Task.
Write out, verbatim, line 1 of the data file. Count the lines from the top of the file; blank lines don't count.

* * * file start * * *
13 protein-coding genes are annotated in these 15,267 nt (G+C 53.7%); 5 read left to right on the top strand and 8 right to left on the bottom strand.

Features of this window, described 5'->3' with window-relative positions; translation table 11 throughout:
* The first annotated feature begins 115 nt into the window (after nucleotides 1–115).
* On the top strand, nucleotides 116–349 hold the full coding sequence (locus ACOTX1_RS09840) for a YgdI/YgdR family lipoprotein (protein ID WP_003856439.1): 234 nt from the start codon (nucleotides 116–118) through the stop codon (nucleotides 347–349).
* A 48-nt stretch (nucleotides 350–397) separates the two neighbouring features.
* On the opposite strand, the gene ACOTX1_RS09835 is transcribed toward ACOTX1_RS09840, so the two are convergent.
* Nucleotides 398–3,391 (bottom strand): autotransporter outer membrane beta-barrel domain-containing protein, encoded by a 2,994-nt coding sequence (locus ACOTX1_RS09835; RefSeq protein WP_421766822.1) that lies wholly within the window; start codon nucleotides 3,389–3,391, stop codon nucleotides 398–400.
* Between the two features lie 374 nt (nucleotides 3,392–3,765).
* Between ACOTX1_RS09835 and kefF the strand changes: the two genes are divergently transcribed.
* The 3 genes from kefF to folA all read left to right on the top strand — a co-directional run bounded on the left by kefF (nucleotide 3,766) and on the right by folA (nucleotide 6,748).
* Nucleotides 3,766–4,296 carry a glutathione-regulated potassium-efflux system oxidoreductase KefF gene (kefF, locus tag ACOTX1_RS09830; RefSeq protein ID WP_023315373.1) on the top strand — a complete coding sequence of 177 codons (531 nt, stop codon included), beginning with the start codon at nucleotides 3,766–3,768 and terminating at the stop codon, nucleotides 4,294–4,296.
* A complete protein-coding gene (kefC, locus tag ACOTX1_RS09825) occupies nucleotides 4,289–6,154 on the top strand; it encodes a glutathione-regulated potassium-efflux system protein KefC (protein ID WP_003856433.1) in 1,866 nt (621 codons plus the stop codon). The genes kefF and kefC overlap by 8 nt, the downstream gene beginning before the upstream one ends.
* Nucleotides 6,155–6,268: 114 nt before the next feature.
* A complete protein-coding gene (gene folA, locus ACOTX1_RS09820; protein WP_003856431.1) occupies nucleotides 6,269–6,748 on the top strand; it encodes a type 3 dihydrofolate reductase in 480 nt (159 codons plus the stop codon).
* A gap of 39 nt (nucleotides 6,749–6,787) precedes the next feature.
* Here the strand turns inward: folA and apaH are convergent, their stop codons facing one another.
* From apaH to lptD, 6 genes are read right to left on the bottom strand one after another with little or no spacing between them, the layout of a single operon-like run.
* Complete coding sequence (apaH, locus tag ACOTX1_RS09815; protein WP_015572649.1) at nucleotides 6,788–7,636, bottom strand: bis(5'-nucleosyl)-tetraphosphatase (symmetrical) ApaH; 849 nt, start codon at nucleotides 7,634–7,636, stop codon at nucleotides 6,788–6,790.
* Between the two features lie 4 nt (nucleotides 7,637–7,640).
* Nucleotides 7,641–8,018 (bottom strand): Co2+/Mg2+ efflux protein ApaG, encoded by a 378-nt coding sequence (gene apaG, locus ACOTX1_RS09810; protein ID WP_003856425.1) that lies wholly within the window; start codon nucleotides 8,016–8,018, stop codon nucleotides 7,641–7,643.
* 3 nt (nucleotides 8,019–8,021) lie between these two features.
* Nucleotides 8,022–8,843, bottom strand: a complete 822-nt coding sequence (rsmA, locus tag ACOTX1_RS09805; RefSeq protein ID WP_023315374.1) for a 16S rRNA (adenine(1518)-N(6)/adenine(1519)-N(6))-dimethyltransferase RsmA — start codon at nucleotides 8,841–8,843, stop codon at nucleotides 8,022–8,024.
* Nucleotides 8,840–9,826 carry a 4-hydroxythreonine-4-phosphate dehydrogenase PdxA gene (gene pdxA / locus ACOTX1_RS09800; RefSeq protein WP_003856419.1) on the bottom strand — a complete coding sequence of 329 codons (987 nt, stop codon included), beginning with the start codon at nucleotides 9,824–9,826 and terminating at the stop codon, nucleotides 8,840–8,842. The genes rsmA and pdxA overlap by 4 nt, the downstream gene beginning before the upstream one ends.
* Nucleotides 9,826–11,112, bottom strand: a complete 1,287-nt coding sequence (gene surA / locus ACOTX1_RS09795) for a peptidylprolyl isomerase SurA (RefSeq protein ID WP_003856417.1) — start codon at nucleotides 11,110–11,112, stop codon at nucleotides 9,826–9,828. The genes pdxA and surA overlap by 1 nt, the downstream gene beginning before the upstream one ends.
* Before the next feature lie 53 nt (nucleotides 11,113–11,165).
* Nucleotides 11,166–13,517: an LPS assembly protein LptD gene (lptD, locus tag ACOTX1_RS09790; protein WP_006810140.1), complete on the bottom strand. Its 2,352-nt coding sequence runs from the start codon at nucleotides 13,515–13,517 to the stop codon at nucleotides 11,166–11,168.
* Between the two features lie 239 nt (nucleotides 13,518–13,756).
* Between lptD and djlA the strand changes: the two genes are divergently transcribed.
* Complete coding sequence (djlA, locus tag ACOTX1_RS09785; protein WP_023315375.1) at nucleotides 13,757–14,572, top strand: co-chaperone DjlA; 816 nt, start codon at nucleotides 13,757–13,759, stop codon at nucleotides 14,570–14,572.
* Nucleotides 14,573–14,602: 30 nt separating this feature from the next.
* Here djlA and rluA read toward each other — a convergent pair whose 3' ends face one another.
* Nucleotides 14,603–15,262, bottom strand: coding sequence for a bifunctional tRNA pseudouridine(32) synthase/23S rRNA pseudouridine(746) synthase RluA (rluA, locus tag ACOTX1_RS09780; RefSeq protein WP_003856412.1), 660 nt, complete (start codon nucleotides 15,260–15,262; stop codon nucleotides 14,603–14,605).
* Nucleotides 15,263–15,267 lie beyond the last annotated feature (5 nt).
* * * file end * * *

13 protein-coding genes are annotated in these 15,267 nt (G+C 53.7%); 5 read left to right on the top strand and 8 right to left on the bottom strand.